Of Flesh and Feathers: A Study of Artistic Labor and the Politics of the Sensuous in New York Neo-Burlesque

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This dissertation presents an ethnographic study of the neo-burlesque scene in New York City, a group of nightlife artists who perform theatrical striptease. Based on fieldwork conducted from 2015 to 2018, this study uses the lens of labor to explore issues of art making, aesthetics and materiality. Specifically, it focuses on the artistic labor of performers on and off the stage; how the concept of labor is evoked in performance; and the work of material objects on stage.

Looking at labor in relationship to neo-burlesque hopes to advance discussions on costume and materiality, the artist’s relationship to concepts of work, and artistic process. In doing so, this project also seeks to broaden the scope of previous scholarship on burlesque and erotic performance that more often than not has read such performance as either oppressive or empowering.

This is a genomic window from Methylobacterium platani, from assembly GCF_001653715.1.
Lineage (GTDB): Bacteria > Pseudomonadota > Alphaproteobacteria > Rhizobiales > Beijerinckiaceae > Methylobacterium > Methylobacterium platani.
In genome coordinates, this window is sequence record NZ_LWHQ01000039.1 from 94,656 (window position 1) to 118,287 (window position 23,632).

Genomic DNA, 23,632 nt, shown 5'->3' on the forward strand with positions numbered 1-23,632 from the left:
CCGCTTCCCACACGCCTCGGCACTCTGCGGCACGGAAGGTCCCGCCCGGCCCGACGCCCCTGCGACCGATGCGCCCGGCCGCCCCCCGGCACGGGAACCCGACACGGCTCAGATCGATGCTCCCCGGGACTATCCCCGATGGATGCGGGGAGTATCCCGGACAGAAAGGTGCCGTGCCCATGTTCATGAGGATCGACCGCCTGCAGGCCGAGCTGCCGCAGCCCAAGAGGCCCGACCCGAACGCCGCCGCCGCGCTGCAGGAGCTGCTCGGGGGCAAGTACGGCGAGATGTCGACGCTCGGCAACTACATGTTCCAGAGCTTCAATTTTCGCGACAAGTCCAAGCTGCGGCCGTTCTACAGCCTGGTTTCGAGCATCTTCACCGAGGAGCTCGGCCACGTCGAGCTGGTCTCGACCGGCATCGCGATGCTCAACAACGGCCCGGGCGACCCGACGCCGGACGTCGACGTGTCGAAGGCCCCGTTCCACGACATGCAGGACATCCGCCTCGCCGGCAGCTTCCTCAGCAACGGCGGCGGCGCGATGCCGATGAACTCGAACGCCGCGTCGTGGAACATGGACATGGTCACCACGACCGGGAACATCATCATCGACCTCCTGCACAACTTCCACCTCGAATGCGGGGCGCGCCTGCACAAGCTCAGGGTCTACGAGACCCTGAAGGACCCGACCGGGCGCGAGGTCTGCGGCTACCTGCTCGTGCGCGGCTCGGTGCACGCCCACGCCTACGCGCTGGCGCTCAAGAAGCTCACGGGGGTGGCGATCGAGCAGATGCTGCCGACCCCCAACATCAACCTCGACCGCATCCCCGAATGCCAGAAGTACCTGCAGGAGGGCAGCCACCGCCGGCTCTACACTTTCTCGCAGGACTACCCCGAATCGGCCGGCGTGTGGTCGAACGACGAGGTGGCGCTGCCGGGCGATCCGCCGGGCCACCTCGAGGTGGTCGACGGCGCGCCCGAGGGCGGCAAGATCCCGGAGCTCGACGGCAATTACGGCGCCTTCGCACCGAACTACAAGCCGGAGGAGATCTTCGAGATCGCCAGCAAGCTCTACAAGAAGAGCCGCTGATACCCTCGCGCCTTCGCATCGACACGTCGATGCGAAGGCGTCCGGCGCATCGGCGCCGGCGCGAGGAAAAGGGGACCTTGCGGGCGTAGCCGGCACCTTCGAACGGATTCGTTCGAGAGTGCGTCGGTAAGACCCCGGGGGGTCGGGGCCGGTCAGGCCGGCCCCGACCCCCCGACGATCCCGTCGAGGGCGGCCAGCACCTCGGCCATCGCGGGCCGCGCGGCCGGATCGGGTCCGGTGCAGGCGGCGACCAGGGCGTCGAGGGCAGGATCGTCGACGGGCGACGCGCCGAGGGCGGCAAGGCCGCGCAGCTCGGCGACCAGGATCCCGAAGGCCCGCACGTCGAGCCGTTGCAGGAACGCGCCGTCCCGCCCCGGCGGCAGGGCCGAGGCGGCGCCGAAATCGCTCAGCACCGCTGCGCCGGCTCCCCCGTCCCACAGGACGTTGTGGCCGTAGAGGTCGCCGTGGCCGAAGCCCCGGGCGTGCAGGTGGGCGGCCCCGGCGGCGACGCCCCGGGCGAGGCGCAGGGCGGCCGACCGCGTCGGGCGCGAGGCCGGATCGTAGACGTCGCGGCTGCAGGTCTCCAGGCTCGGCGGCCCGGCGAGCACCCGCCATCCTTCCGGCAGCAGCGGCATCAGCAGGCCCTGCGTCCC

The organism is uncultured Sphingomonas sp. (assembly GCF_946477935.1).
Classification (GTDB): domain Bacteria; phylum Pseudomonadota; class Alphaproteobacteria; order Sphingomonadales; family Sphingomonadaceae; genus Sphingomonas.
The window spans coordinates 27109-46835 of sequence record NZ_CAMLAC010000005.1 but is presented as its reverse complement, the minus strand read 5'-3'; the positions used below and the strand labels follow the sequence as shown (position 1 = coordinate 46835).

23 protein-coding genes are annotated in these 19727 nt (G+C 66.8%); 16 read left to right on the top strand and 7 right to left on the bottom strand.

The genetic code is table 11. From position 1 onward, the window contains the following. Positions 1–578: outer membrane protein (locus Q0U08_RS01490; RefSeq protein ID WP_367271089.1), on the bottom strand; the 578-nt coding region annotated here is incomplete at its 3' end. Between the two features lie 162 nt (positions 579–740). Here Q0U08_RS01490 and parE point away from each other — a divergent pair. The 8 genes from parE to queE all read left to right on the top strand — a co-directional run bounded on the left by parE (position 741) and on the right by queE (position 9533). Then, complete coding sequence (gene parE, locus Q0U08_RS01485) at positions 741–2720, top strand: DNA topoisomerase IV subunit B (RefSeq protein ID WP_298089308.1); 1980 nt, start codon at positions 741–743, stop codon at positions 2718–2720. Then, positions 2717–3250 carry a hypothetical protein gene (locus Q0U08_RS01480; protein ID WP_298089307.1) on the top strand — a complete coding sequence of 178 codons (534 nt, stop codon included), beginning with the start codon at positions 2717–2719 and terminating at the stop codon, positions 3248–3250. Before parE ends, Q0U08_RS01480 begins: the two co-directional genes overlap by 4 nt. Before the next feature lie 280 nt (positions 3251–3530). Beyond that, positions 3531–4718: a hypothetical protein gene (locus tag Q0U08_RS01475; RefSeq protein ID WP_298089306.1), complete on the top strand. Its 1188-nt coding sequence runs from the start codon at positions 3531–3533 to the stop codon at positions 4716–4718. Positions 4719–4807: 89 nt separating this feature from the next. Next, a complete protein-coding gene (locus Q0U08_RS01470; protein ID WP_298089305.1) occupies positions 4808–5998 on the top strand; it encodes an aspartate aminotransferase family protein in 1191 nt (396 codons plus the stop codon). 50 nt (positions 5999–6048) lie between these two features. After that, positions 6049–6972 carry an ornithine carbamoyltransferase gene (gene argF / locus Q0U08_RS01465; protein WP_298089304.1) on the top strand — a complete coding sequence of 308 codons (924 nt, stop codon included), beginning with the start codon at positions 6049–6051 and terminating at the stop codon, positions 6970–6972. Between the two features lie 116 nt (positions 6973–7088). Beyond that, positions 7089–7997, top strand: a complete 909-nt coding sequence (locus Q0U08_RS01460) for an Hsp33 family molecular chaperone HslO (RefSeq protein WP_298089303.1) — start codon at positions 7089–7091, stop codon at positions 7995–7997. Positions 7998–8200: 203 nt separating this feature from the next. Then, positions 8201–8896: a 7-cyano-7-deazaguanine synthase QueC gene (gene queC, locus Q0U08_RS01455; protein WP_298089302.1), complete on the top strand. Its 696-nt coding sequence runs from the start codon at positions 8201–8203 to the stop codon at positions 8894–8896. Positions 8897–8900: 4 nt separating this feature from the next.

I begin by providing a contemporary history of the neo-burlesque scene in New York, a scene that emerged in the 1990s at late night parties and strip clubs, among performance artists and strippers. I then analyze the heated, emotional choreography in contemporary burlesque acts and consider its relationship to Post-Fordist work modes. In my discussion of neo-burlesque performance I also analyze the active role of costume, arguing that burlesque costumes are actants that cue performers choreographic choices. Finally, I offer an embodied approach to understanding the artistic practices of neo-burlesque in the classes offered through The New York School of Burlesque, illuminating the DIY ethos that undergirds the community.